Gabon signs US$150 million REDD deal with Norway. Shhh… Don’t mention corruption

At a meeting on 22 September 2019 in New York, Lee White, who was recently appointed Forestry Minister in Gabon, announced a new US$150 million REDD deal with the Central African Forest Initiative. The meeting marked the fifth anniversary of the New York Declaration on Forests. The money will come, surprise, surprise, from Norway.

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Republic of Congo to get US$65 million from the Central African Forest Initiative. Will it stop deforestation? Not a chance

Last week, the President of the Republic of Congo, Denis Sassou Nguesso, flew to Paris in a hired Boeing 787 Dreamliner, one of the most luxurious planes in the world. Le Figaro estimates that a one-way flight from Brazzaville to Paris would cost about US$500,000. Needless to say, Sassou Nguesso’s wife, Antoinette, travelled with him.

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Evicted for carbon credits: New Oakland Institute report confirms forced evictions for Green Resources’ plantations in Uganda

The Oakland Institute has released a new report about the impact of Green Resources’ plantations in Uganda on local communities: “Evicted for Carbon Credits: Norway, Sweden and Finland displace Ugandan farmers for carbon traders”. The report is the Oakland Institute’s third about Green Resources, exposing the destructive impact the company’s plantations have had on local communities.

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Tanzanian farmers launch crowdfunding campaign to get justice after being violently evicted by forest guards from the Jane Goodall Institute’s REDD project

In 2009, the Jane Goodall Institute received US$2.76 million from the Norwegian Embassy in Tanzania. The money was to run a REDD project in the Masito Ugalla Ecosystem. Under the REDD project, farmers were violently evicted. The farmers received no compensation, and have had no help since the evictions.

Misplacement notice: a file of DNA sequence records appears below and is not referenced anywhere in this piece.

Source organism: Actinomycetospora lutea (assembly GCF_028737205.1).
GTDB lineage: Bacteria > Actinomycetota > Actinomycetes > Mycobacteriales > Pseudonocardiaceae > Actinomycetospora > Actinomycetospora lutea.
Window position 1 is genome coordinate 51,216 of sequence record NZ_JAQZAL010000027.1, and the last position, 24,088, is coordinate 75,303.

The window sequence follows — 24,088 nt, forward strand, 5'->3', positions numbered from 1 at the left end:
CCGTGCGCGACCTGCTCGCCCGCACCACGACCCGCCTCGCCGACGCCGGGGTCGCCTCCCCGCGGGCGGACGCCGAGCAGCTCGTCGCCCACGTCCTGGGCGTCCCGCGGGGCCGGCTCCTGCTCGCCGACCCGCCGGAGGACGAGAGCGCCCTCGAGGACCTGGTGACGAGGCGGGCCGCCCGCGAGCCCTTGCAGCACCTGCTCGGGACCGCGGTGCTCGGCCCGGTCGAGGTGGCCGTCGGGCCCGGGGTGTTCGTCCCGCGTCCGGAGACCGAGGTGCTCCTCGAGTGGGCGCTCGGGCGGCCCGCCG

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REDD funded by the oil industry cannot be “sustainable development”. Norwegian oil company Equinor continues its climate masquerade

As climate breakdown gets worse, the corporations most responsible are looking for ways to continue profiting from ever increasing greenhouse gas emissions. Norway’s oil company Equinor is a classic example of this. The company plans to continue drilling oil – including in the Arctic – while investing in “natural climate solutions” to offset its emissions.

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Oil, climate change, and Patricia Espinosa’s short memory

Patricia Espinosa, Executive Secretary of the UNFCCC, was in Weimar, Germany this week. In her first speech since COP 24, she said that the UN climate meeting in Katowice reached an “extremely successful outcome”. Of course Espinosa doesn’t mean that the meeting was successful in addressing climate change. She just means that it was successful in continuing the never-ending farce of the UN climate negotiations.

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Carbonballs: “Norwegians should not have a guilty conscience about flying,” says Erik Solheim, not long before being forced to resign as head of UNEP for running up a ridiculously huge carbon footprint

REDD-Monitor’s occasional series, Carbonballs features the climate howlers made by so-called environmental leaders. Today’s post features Erik Solheim, who resigned this week as head of the United Nations Environment Programme (UNEP).

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Norwegian oil giant Equinor’s plans to burn the planet and buy REDD offsets praised by UNFCCC executive secretary Patricia Espinosa

On 20 November 2018, Equinor, one of the largest oil and gas firms in the world, wrote to Patricia Espinosa, the Executive Secretary of the UN Framework Convention on Climate Change. The first sentence spells trouble. “The way you lead the important work to deliver solutions to the global climate challenge is of great inspiration to us,” Equinor’s CEO Eldar Sætre writes.

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